often be caused by bacterial superinfection, and responds best to hydration (sometimes via intravenous
administration of fluids) and a broad-spectrum bactericidal antimicrobial.
Is canine influenza virus transmissible from dogs to humans?
To date, there is no evidence of transmission of canine influenza virus from dogs to people.
Do I need to be concerned about putting my dog in day care or boarding it at a kennel?
Dog owners should be aware that any situation that brings dogs together increases the risk of spread of
communicable illnesses. Good infection control practices can reduce that risk, so dog owners involved in shows,
sports, or other activities with their dogs or who board their dogs at kennels should ask whether respiratory
disease has been a problem there, and whether the facility has a plan for isolating dogs that develop respiratory
disease and for notifying owners if their dogs have been exposed to dogs with respiratory disease.
As long as good infection control practices are in place, pet owners should not be overly concerned about putting
dogs in training facilities, dog parks, kennels, or other areas frequented by dogs.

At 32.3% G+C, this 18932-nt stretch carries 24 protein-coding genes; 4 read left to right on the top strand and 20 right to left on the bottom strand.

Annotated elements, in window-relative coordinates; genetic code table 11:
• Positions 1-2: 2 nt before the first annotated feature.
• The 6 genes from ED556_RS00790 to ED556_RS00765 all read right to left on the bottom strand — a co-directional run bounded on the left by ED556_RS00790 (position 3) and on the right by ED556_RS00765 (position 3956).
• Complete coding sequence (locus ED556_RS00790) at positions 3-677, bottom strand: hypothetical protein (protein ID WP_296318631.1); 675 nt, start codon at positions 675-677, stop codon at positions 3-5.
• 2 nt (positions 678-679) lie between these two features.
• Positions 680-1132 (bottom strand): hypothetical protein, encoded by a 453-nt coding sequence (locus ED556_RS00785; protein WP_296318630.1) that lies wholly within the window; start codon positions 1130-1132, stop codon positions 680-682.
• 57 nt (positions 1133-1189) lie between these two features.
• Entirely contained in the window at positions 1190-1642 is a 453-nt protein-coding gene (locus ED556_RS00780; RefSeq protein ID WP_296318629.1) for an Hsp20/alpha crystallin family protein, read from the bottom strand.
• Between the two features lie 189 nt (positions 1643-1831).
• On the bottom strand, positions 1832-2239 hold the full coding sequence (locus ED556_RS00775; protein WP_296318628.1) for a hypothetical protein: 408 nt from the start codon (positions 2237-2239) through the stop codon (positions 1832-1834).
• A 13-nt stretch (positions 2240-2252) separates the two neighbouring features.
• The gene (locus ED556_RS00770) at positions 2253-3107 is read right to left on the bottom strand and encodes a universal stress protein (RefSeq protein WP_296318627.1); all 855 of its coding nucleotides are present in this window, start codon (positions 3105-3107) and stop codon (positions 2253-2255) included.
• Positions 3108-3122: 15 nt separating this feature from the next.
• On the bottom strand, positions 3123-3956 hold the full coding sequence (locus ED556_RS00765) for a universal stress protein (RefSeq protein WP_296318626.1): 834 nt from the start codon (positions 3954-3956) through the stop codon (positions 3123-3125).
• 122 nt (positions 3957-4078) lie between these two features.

My dog has a cough...what should I do?
Schedule an appointment with your veterinarian so that he or she can examine and evaluate your dog and
recommend an appropriate course of treatment. If canine influenza is suspected, treatment will usually focus on
maximizing the ability of your dog's immune system to combat the virus. A typical approach might include
administration of fluids if your dog is becoming dehydrated and prescribing an antimicrobial if a secondary
bacterial infection is suspected.
Canine influenza virus can be spread via direct contact with respiratory secretions from infected dogs, and by
contact with contaminated inanimate objects. Therefore, dog owners whose dogs are coughing or exhibiting other
signs of respiratory disease should not participate in activities or bring their dogs to facilities where other dogs